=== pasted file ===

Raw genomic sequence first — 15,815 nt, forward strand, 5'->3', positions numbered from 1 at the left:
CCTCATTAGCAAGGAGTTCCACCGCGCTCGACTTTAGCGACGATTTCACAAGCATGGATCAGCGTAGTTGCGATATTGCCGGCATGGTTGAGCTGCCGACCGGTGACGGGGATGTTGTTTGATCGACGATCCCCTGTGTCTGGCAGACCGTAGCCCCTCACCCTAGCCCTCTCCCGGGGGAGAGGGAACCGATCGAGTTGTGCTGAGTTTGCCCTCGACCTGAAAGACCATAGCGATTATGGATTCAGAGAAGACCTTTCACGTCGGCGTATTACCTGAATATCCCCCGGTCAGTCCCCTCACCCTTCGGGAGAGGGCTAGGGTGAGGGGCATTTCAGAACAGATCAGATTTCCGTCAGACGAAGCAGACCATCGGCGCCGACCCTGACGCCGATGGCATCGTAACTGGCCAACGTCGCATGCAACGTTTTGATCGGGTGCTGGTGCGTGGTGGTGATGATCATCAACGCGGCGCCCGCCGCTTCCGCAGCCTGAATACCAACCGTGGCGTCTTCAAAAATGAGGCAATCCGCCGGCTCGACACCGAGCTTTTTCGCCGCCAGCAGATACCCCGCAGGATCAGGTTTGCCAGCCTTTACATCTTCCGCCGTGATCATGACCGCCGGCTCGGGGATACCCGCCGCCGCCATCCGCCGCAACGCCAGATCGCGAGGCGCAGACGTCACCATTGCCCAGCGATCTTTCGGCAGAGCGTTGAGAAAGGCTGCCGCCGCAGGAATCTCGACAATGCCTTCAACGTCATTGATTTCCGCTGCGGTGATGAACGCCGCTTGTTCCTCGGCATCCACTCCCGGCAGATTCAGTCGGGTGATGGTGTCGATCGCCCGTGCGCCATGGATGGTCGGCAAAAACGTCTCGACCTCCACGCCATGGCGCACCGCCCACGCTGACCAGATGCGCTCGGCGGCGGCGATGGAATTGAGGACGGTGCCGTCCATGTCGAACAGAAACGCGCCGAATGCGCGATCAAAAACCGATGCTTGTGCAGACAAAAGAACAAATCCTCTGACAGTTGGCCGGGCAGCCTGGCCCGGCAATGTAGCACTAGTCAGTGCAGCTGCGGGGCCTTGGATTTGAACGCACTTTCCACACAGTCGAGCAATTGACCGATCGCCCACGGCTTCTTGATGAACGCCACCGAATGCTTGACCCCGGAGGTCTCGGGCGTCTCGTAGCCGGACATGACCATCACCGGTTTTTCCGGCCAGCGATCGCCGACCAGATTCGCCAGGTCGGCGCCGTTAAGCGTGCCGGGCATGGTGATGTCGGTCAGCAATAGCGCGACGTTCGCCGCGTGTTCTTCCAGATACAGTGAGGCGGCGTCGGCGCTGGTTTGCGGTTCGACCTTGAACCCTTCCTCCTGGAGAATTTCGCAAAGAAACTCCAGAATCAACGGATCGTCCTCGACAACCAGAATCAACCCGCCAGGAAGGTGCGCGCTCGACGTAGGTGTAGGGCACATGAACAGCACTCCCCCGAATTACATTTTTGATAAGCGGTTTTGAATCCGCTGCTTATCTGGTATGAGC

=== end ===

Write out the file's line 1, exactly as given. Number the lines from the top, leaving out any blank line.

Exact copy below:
Raw genomic sequence first — 15,815 nt, forward strand, 5'->3', positions numbered from 1 at the left: